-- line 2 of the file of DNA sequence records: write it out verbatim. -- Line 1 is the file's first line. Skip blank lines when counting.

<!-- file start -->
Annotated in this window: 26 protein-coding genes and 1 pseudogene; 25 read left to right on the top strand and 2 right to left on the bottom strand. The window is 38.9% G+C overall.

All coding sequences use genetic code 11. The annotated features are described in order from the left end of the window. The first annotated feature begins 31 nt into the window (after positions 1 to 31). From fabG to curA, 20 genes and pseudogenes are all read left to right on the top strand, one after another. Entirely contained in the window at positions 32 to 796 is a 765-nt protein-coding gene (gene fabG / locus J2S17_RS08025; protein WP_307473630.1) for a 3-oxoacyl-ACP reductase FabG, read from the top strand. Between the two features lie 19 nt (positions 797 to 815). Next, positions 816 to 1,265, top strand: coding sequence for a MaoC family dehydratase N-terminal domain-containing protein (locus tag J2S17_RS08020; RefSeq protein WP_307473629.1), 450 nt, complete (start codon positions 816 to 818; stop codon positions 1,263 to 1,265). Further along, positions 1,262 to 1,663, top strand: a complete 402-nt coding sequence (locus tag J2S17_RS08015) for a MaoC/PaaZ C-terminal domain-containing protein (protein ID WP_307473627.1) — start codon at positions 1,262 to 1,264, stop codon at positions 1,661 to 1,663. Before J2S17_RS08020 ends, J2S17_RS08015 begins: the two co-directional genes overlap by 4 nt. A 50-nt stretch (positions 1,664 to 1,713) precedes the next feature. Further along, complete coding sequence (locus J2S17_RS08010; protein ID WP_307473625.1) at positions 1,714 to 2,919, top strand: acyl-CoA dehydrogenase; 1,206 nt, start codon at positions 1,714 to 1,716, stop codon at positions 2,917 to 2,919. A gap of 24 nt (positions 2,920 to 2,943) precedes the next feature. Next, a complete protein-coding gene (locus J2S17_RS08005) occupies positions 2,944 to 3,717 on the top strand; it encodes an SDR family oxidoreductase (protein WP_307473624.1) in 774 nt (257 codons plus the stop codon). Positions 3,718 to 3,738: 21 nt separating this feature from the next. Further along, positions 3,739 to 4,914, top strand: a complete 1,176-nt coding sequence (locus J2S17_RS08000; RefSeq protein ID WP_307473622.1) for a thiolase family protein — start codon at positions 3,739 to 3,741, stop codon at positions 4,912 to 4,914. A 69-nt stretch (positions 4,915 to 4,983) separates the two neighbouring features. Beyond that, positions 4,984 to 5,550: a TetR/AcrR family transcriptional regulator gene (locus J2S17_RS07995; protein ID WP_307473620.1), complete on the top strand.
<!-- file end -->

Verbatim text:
All coding sequences use genetic code 11. The annotated features are described in order from the left end of the window. The first annotated feature begins 31 nt into the window (after positions 1 to 31). From fabG to curA, 20 genes and pseudogenes are all read left to right on the top strand, one after another. Entirely contained in the window at positions 32 to 796 is a 765-nt protein-coding gene (gene fabG / locus J2S17_RS08025; protein WP_307473630.1) for a 3-oxoacyl-ACP reductase FabG, read from the top strand. Between the two features lie 19 nt (positions 797 to 815). Next, positions 816 to 1,265, top strand: coding sequence for a MaoC family dehydratase N-terminal domain-containing protein (locus tag J2S17_RS08020; RefSeq protein WP_307473629.1), 450 nt, complete (start codon positions 816 to 818; stop codon positions 1,263 to 1,265). Further along, positions 1,262 to 1,663, top strand: a complete 402-nt coding sequence (locus tag J2S17_RS08015) for a MaoC/PaaZ C-terminal domain-containing protein (protein ID WP_307473627.1) — start codon at positions 1,262 to 1,264, stop codon at positions 1,661 to 1,663. Before J2S17_RS08020 ends, J2S17_RS08015 begins: the two co-directional genes overlap by 4 nt. A 50-nt stretch (positions 1,664 to 1,713) precedes the next feature. Further along, complete coding sequence (locus J2S17_RS08010; protein ID WP_307473625.1) at positions 1,714 to 2,919, top strand: acyl-CoA dehydrogenase; 1,206 nt, start codon at positions 1,714 to 1,716, stop codon at positions 2,917 to 2,919. A gap of 24 nt (positions 2,920 to 2,943) precedes the next feature. Next, a complete protein-coding gene (locus J2S17_RS08005) occupies positions 2,944 to 3,717 on the top strand; it encodes an SDR family oxidoreductase (protein WP_307473624.1) in 774 nt (257 codons plus the stop codon). Positions 3,718 to 3,738: 21 nt separating this feature from the next. Further along, positions 3,739 to 4,914, top strand: a complete 1,176-nt coding sequence (locus J2S17_RS08000; RefSeq protein ID WP_307473622.1) for a thiolase family protein — start codon at positions 3,739 to 3,741, stop codon at positions 4,912 to 4,914. A 69-nt stretch (positions 4,915 to 4,983) separates the two neighbouring features. Beyond that, positions 4,984 to 5,550: a TetR/AcrR family transcriptional regulator gene (locus J2S17_RS07995; protein ID WP_307473620.1), complete on the top strand.